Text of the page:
(Pat Oliphant via GoComics.com)
If you’re like me, you don’t read Robert Samuelson’s columns very often, because he’s basically Tom Friedman without the phony charisma of MBA-friendly catchphrases. For your entertainment, Jonathan Chait in NYMag:
In the category of Luddite rants against the Internet, nothing will ever top John R. MacArthur’s famous exposition of his belief that this Internet fad is nothing more than a “gigantic Xerox machine.” But Robert Samuelson’s column in the Washington Post Sunday is surely a minor classic of the genre. Earlier this summer, Samuelson wrote, “If I could, I would repeal the Internet,” but couched his argument in the form of a warning against cyberterror. Sunday’s column scrapes away the cold policy rationale and strikes right at the heart of his fear of journalistic modernity, the cyberterror he already experiences every day.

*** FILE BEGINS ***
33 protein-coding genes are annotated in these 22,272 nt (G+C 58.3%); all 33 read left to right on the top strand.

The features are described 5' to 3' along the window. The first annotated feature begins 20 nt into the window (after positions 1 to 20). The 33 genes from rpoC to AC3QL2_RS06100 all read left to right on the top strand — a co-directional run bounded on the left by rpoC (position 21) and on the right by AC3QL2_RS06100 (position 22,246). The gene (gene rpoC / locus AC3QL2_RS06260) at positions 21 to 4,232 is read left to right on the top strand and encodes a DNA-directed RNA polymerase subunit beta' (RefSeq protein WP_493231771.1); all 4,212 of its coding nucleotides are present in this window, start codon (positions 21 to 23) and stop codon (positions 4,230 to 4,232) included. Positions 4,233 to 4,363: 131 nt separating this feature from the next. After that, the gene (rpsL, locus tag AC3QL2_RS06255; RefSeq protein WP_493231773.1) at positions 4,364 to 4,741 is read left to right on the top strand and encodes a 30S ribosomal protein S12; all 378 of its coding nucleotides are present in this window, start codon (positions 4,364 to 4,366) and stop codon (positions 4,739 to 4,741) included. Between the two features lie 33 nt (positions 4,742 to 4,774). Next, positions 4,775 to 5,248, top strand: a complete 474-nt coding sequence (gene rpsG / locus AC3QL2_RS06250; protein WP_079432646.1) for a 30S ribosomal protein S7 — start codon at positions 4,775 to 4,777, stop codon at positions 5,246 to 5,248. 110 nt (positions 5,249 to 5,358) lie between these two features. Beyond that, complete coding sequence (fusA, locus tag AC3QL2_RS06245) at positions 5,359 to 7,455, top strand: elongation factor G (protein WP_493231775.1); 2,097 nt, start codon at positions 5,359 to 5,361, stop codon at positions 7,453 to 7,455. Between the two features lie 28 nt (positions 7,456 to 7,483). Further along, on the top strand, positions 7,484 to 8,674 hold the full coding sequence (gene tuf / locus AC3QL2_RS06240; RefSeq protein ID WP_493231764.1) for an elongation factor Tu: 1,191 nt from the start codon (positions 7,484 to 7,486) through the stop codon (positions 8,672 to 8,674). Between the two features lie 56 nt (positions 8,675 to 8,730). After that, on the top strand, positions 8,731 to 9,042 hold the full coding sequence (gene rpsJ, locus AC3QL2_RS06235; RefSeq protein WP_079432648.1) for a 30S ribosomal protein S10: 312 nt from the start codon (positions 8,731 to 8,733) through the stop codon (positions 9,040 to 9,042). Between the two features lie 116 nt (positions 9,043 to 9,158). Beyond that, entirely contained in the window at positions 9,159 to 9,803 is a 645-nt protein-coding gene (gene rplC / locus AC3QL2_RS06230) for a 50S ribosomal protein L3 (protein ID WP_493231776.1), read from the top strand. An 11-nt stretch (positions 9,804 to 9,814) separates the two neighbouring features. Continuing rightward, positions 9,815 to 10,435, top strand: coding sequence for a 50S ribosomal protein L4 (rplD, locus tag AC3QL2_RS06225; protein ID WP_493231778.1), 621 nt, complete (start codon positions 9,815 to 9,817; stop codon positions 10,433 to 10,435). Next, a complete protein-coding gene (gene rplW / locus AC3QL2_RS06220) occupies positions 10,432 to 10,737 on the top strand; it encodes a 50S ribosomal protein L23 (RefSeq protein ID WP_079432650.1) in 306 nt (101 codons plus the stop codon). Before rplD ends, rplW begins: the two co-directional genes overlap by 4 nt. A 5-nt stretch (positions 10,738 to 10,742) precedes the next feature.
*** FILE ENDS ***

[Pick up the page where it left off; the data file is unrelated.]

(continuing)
Samuelson freely intermingles appeals to the public good with confessions of personal anxiety. He is stunned that Don Graham, a friend since college, would sell the newspaper; he considers journalism distributed via the Internet “spotty and unreliable” in comparison with journalism distributed via newsprint; he devoutly wishes we could return to the old days: “I’m a dinosaur. I’ve got three manual typewriters at home awaiting the Internet’s collapse, which I would celebrate.” Not one but three manual typewriters! When the collapse comes, Samuelson will command a mighty publishing empire, churning out vital commentary in triplicate, while desperate Ezra Klein pounds helplessly on his door….
Samuelson has spent 30 years lecturing Americans threatened by competition that they should suck it up. Only now, in the twilight of his career, does he see himself among them, and his response to this misfortune — a still-theoretical threat to his comfortable sinecure — is to wish the source of that competition out of existence…